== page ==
Even as rampant inflation in food prices leaches away consumer spending power and disproportionately affects lower-income consumers, food-company executives and Wall Street analysts believe that Americans will continue to buy their favorite foods.
Across the industry — from snack maker Mondelez International Inc.
to coffee chain Starbucks Corp.
to candy company Hershey Co.
— executives have proclaimed during earnings calls in recent days that they still have “pricing power,” “strong pricing” or “price realization” in the tank. In other words, despite all the price increases over the past year or so, they believe they have the ability to hike prices further or keep them elevated, if they want to. In this industry, so-called elasticity, a measure of how likely higher prices are to turn off consumers, has remained relatively low.
Executives for Mondelez, which makes snacks like Oreo cookies and Triscuits, said following its earnings report on Tuesday that prices would go up in the U.S., Europe and elsewhere next month. They were also working out plans for more price hikes next year. Starbucks executives on Thursday said the chain’s “pricing power” — along with its younger customers, drive-throughs and customizable drinks — gave them confidence they could hit sales-growth targets for fiscal 2023.
“Then you have the pricing power of Starbucks,” Chief Executive Howard Schultz said during the company’s earnings call. “We’re certainly not going to try and raise prices during this time. But certainly we’ve demonstrated over the last 12 months or so that we’ve got almost 6% price increases and we haven’t seen the loyalty and the transactions abate.”
Schultz said Starbucks represented an “affordable luxury” to customers. Similarly, Mondelez Chief Executive Dirk Van de Put said his company’s products were “affordable indulgences.”
which reported results on Friday, raised its full-year outlook, citing “higher than anticipated consumer demand and favorable price elasticities,” or little change in demand in a world of higher prices. Hershey Chief Executive Michele Buck said during the company’s earnings call that its pricing for next year would be similar to this year.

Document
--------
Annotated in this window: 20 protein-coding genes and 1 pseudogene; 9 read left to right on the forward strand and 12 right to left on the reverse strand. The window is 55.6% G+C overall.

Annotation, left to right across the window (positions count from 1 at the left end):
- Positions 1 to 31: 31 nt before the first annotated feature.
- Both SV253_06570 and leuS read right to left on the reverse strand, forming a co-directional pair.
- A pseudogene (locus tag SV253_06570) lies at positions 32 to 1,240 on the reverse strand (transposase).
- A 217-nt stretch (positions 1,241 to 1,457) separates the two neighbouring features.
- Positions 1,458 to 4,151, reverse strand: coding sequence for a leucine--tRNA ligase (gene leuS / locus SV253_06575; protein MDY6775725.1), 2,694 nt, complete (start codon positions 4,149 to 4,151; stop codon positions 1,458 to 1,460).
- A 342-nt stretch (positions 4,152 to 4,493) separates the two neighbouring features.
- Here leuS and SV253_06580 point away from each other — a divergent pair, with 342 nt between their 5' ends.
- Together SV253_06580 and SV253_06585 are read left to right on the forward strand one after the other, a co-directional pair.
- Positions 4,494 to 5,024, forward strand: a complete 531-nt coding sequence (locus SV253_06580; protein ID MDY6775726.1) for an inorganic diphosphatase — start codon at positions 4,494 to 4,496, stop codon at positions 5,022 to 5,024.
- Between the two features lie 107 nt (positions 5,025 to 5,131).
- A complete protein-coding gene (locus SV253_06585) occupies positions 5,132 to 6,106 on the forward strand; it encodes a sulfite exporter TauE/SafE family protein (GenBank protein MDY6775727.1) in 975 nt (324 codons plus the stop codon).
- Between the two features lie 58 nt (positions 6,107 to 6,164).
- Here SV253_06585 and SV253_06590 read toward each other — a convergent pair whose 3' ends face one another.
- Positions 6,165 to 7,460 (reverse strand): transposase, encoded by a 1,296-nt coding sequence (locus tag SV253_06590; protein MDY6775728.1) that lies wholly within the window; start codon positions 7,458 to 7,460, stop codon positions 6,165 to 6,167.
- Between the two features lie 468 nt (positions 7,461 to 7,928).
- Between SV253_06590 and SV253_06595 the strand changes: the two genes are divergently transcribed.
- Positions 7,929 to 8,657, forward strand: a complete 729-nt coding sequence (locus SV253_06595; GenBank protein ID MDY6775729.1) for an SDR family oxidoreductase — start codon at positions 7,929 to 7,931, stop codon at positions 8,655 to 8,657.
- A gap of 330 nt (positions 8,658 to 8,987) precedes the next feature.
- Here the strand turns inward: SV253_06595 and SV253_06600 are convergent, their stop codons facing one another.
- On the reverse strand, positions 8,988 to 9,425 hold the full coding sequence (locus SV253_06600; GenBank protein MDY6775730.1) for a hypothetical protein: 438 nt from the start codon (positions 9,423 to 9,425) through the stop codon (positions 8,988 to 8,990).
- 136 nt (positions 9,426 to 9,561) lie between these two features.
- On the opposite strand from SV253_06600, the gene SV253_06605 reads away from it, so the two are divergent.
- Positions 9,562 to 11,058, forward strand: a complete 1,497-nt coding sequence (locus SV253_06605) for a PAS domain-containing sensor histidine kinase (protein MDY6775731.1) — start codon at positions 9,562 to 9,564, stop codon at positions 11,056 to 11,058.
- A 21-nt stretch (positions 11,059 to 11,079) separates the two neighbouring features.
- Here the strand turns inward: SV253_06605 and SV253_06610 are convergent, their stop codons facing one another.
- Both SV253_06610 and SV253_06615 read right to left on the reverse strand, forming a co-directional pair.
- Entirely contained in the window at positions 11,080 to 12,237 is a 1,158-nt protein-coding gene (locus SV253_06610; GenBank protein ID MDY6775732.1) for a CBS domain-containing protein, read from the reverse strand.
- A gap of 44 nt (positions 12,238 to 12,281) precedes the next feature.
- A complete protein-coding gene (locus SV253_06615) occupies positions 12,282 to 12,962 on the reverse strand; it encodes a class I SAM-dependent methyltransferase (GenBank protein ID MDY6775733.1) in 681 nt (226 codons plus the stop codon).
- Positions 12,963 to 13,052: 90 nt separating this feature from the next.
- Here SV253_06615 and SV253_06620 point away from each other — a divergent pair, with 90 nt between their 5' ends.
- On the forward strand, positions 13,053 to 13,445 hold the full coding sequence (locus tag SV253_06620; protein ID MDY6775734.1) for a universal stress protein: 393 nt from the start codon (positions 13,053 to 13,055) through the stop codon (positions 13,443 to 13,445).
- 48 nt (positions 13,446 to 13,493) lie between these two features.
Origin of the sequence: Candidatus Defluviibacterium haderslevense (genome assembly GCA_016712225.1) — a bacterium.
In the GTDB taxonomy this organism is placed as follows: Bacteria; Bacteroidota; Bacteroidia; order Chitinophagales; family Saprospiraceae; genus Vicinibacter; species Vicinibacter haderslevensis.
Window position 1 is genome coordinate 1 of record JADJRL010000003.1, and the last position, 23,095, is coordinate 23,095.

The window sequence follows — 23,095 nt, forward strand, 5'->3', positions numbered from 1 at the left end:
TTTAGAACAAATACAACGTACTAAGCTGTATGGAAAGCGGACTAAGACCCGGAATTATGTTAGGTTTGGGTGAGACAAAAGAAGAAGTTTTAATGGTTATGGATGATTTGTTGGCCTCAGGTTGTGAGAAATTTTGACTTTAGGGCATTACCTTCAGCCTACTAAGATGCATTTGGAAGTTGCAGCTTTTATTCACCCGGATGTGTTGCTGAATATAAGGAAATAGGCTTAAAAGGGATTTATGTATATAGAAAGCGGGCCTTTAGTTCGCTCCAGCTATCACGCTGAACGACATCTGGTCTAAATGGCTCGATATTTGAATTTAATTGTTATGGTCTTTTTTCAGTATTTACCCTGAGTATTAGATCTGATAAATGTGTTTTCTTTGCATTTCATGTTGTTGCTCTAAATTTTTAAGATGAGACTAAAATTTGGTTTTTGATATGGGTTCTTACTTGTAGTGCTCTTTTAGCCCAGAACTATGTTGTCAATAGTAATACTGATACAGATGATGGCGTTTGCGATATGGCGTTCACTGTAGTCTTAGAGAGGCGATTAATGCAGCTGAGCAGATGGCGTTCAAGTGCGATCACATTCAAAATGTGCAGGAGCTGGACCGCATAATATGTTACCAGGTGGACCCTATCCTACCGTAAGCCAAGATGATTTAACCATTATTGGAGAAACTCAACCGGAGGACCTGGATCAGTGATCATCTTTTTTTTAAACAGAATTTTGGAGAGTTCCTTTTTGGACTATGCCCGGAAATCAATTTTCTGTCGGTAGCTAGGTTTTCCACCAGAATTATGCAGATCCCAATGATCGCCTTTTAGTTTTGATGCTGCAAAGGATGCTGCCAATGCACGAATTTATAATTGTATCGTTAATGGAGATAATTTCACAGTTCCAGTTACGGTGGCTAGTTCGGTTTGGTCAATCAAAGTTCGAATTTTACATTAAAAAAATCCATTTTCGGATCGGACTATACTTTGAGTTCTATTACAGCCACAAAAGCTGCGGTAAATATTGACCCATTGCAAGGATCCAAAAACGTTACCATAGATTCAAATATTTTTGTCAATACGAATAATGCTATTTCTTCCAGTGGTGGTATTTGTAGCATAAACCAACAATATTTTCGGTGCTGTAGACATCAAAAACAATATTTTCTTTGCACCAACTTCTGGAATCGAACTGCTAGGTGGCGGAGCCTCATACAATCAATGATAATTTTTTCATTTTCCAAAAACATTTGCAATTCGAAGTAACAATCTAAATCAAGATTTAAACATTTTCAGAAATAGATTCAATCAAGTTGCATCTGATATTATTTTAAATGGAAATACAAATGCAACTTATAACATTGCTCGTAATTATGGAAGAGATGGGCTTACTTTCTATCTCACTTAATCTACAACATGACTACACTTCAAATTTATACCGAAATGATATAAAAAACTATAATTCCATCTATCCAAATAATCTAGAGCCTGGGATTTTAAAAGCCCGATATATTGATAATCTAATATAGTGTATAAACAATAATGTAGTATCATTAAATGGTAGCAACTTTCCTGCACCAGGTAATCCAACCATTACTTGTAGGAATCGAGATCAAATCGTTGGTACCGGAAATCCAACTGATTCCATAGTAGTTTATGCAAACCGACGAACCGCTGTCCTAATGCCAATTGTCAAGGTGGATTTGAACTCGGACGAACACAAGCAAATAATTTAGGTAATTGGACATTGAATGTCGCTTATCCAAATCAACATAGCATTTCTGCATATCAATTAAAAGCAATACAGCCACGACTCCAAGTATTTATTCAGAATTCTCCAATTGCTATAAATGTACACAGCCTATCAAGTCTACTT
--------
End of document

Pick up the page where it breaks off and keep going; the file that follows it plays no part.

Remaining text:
She said some customers were switching to cheaper snacks, but that business hadn’t been affected significantly.
“I would say historically, our category has tended to fare pretty well during these times, because it is an affordable indulgence when consumers can’t afford a lot of other things,” she said.
Among non-indulgences, Kellogg Co.
on Thursday, said its third-quarter results were “led by price realization necessary to keep up with rising costs.” However, executives said consumer demand hadn’t changed as much as expected. And they raised their full-year outlook to reflect those results, stating that fourth-quarter sales growth would be “led by price/mix and sustained momentum in our business.”
Wall Street analysts agree that the companies largely still have the power to continue raising prices without seeing a huge drop-off in unit sales. Food, analysts note, is less discretionary than, say, a new television.
“We find a fundamental backdrop that is improving, largely driven by pricing coming through at a robust rate, elasticity remaining low (actually trending lower of late), and at-home food consumption remaining elevated,” Stifel food-stocks analysts wrote in an Oct. 24 note.
“Our outlook for pricing has increased such that we expect pricing to offset inflation during 3Q22 with our estimate for an increase in the gross margin in 4Q22,” the analysts continued, adding, “our outlook is not without risk — certainly pricing must remain at this high level.”
Kraft Heinz Co.
and Keurig Dr Pepper Inc.
which all reported earnings last week, have also said they have raised prices. The full effects of those changes are still shaking out.